Fears of primary school drop-outs from pandemic's digital divide


VULNERABLE children across Ballarat are now at increased risk of not completing a primary school education, let alone secondary studies, a leading children's education charity warns.

The Smith Family's Victorian general manager Anton Leschen said the technology and home-support divide between disadvantaged children and their peers was exacerbated during the pandemic and the biggest hurdle facing schools was getting those children back in the classroom.

"For many it's exciting school is back. Are the most vulnerable going to return to school because many don't attend school as much as their peers - with time away there will be more who don't feel they belong," Mr Leschen said.

"We partner with 110 school across Australia, about eight to 10 in Ballarat, and their greatest concern was not only were the vulnerable likely to slip behind in learning but, if you think of a brick wall, it is like they lose blocks in their education."

For many it's exciting school is back but are the most vulnerable going to return to school?Anton Leschen, The Smith Family Victoria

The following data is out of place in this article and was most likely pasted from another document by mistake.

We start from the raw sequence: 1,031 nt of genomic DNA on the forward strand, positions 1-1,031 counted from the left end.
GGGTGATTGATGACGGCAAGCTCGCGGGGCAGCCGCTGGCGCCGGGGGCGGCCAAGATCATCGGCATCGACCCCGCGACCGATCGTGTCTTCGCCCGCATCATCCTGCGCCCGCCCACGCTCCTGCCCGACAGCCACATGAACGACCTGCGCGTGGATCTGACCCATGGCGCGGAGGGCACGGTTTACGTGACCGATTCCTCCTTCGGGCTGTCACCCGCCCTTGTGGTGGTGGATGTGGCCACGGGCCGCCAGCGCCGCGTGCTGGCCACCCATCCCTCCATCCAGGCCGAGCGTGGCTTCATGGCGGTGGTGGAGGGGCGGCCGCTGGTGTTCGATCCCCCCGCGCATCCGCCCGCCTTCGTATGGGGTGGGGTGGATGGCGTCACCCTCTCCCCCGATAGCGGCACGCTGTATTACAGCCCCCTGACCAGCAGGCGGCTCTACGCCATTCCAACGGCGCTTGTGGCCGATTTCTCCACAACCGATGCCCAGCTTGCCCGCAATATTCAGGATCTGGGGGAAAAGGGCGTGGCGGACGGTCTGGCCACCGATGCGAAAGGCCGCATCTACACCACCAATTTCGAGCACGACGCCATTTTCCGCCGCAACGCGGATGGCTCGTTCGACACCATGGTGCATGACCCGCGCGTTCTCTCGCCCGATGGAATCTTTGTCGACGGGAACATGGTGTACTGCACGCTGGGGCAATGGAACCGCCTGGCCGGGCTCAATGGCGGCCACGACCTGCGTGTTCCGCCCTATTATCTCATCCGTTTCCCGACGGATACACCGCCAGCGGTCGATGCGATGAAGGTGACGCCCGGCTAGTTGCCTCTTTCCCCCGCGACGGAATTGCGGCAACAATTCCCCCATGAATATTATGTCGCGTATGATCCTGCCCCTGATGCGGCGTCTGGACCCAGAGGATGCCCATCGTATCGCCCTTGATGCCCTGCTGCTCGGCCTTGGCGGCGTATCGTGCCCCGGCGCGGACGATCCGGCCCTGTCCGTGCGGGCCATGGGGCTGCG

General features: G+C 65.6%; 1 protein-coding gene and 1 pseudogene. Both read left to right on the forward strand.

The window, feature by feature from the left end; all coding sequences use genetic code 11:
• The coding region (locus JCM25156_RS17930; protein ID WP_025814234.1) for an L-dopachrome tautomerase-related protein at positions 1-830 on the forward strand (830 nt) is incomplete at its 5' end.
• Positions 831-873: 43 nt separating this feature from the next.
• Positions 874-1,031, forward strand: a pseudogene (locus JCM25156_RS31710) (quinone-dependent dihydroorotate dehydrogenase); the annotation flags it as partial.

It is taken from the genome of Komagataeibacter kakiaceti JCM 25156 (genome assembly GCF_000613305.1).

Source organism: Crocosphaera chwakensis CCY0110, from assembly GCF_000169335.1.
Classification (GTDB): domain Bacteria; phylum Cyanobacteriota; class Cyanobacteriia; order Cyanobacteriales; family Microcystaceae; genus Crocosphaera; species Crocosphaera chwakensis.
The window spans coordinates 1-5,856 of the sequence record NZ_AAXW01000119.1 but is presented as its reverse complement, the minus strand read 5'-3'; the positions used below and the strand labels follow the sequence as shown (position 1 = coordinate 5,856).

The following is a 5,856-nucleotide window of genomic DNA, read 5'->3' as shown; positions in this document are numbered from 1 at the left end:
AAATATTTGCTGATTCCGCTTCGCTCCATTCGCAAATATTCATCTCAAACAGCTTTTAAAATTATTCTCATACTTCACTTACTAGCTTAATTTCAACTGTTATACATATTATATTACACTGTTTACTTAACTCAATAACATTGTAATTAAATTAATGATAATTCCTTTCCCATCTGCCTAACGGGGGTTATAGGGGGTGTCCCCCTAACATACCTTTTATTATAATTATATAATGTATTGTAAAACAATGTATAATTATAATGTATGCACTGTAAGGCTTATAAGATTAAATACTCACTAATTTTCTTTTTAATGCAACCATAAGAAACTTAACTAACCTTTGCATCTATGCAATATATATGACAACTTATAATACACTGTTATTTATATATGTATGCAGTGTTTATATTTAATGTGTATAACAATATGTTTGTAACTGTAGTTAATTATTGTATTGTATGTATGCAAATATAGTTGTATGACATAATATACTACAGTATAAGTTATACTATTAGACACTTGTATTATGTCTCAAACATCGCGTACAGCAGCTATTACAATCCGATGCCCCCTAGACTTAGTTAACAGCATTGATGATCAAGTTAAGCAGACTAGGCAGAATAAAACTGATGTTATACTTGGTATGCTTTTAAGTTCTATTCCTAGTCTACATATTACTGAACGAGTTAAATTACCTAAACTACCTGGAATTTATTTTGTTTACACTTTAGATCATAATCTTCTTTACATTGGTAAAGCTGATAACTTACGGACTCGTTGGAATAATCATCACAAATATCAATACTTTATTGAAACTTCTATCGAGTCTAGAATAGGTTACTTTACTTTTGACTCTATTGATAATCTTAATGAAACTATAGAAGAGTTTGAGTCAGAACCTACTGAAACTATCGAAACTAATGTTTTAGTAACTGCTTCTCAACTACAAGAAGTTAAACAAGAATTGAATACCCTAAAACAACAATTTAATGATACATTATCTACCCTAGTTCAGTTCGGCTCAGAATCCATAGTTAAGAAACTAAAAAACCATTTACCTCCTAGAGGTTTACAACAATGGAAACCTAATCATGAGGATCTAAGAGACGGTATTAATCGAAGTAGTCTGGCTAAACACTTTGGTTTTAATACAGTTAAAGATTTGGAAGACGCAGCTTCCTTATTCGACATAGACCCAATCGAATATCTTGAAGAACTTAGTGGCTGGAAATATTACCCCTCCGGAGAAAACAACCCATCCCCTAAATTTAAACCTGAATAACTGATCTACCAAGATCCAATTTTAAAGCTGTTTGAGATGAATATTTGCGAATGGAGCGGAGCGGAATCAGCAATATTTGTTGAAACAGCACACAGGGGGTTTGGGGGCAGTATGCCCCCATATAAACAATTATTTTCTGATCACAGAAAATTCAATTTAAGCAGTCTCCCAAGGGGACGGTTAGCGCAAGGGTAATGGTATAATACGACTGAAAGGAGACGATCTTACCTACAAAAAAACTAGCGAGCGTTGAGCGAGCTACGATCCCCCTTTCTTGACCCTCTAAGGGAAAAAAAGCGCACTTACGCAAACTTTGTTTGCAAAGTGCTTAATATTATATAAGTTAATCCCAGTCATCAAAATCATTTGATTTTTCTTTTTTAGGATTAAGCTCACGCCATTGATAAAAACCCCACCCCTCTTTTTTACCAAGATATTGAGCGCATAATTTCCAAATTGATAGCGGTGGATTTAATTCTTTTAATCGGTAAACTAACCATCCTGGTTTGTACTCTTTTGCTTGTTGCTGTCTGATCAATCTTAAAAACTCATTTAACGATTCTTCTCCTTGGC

The Smith Family released a national report on Monday into the stark impacts of COVID-19 on families in its Learning for Life program.

Mr Leschen said some motivated, supported children had really flourished and could return to school ahead of their peers. For many in a cycle of disadvantage, they were already behind their peers and this time would make it even harder to catch up.

The Smith Family found 24 per cent of its families had no data or technology support at home, for example children sharing devices for school work or relying solely on mobile phones for learning.

Mr Leschen said this could put an overwhelmed parent or guardian under further increased pressure and, with unemployment and underemployment on the rise, there were more families realising such pressures.

He said this was exacerbated for families where there was not a strong and positive relationship with the school particularly, for example, if schools were emailing out online learning or return to school details.

Mr Leschen said The Smith Family was confident getting children to school allowed teachers a chance to help bridge the gap in learning.

A new seperate report from the Centre from Independent Studies models normal schools to online schools and NAPLAN testing results from years five and nine students - all who have a further two weeks' at-home classes ahead.

The Smith Family report found families were grappling with complex issues in isolation, from worries over rising bills, anxiety on being split from extended family and stress on getting help they needed. While many families were doing their best to survive the crisis, many felt overwhelmed and concerned for their child's well-being.

Mr Leschen said hidden, long-term poverty was an issue across Ballarat and not confined to pockets or neighbourhoods. He said evidence highlighted how education could break the poverty cycle.